Writing has always been harder for me to balance.  I think because at first I was doing it in every spare second I could find while working full time and figuring out how to parent an infant, but then when it became my job, I had that fear that if I slowed down, I’d forget what I was doing and that the publishers would forget me.

So balance was never something I came close to achieiving with writing. And honeslty, I’m happiest when I’m sitting at my desk creating characters and building their world. Forcing them to face fears that I myself would probably just find a way around, but in my little fiction world, I feel safe exploring them.  

Refilling the well brings me back to joy and a source of contentment.  Sometimes I read to refill the wlel, other times I eat something I’ve been craving or cook. Or call my mom and have a video chat with her and my dad. They make me laugh so hard some times. Always talking to my kids refills my well and sometimes something as small as reaching for my husband’s hand while we are at a party does it.

Other times I get out of the house taking Godiva on a walk and just enjoying nature or on the opposite end of the spectrum treat myself to a day out shopping.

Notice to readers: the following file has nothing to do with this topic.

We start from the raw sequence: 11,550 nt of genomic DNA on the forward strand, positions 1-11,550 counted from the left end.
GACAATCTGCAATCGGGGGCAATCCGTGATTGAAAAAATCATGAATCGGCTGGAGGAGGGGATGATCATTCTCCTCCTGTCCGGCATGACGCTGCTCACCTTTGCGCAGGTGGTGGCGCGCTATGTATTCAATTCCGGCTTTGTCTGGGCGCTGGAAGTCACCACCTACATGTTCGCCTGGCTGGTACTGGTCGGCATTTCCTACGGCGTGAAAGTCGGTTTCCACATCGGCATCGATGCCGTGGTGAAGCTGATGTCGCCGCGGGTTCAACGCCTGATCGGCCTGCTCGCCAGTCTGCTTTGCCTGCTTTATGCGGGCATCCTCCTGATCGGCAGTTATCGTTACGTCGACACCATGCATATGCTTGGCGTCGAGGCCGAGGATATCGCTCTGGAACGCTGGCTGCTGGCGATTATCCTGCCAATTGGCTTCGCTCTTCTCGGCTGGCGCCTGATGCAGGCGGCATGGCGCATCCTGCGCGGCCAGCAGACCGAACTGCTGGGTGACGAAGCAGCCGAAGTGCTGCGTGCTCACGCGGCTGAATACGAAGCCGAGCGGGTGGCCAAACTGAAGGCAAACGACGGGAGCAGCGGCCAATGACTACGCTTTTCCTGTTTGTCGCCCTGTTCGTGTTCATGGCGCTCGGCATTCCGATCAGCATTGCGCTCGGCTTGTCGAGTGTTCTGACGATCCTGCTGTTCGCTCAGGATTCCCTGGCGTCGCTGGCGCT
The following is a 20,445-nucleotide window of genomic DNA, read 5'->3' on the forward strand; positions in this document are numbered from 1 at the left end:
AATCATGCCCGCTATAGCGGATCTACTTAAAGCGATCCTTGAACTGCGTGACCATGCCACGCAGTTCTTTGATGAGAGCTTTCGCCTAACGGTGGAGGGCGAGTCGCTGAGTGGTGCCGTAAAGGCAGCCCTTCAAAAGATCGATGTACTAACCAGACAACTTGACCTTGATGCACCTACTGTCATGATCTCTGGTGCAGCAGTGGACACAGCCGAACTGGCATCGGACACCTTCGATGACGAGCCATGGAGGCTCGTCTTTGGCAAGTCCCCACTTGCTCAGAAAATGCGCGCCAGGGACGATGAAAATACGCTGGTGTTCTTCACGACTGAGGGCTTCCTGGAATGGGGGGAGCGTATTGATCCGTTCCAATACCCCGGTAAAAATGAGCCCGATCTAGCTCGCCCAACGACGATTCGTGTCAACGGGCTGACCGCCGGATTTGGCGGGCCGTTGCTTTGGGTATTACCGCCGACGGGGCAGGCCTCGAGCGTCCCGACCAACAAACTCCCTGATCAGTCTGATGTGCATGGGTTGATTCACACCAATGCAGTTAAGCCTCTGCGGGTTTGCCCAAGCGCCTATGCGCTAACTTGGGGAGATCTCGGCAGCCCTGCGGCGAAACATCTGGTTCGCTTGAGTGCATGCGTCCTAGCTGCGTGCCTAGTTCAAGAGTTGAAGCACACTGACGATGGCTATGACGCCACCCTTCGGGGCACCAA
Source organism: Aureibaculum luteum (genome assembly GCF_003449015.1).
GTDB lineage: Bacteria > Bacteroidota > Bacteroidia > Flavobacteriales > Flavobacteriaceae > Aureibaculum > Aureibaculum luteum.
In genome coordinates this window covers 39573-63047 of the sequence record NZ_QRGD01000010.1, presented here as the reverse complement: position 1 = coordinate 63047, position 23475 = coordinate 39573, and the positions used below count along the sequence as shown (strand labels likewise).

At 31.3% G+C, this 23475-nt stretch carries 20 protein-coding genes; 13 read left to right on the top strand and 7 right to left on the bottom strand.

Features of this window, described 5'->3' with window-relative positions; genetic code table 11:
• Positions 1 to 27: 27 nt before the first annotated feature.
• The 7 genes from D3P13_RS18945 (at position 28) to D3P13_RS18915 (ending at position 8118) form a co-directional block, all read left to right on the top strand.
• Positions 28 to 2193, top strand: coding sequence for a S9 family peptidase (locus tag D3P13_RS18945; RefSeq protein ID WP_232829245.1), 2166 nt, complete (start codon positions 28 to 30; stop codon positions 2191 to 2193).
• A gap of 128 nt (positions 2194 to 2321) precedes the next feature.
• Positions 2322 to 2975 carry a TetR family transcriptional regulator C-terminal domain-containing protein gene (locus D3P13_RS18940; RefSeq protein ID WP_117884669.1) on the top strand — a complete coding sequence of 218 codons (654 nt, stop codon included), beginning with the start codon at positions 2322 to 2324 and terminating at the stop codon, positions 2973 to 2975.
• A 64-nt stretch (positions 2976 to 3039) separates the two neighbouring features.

The thing with refilling the well for me is that I’ve built it into my writing process so instead of staring at a blank page while I stress out about a deadline I get up and do one of these things that refills my creativity and then I come back to the page much happier and more productive.

What do you do to refill the well?

Tuesday, October 16, 2018

Tule Book Club's Holiday Kickoff Party! - by Dani Collins

I'm usually one of those people who says Christmas decorations shouldn't go up in stores until after Remembrance Day (Nov 11th, which I think you call Veteran's Day in the US.) I still recall my throat rasping gasp the first time I saw a department store putting up Christmas trees before Halloween.

So I am overstepping my own boundaries by promoting this holiday launch party on Oct 16th, but that's today. And it's fun

Here's who you'll find there (all times are PST):

4:00: Trish Milburn
4:15: Erika Marks
4:30: Patty Blount
4:45: Nan Reinhardt
5:00: Paula Altenburg
5:15: Vella Munn
5:30: Kaylie Newell
5:45: Jeannie Watt
6:00: Melissa McClone
6:15: Dani Collins   <-----Me!
6:30: Shelli Stevens
6:45: Katharine Schwartz
7:00: Joss Wood

That's a kick-butt line-up of authors, right? And technically we're celebrating upcoming holiday releases, but mostly it's an excuse to get together with readers and chat books and recipes and romance.

You need to join Tule's Book Club to join the party. I hope you will! We'd love to see you there.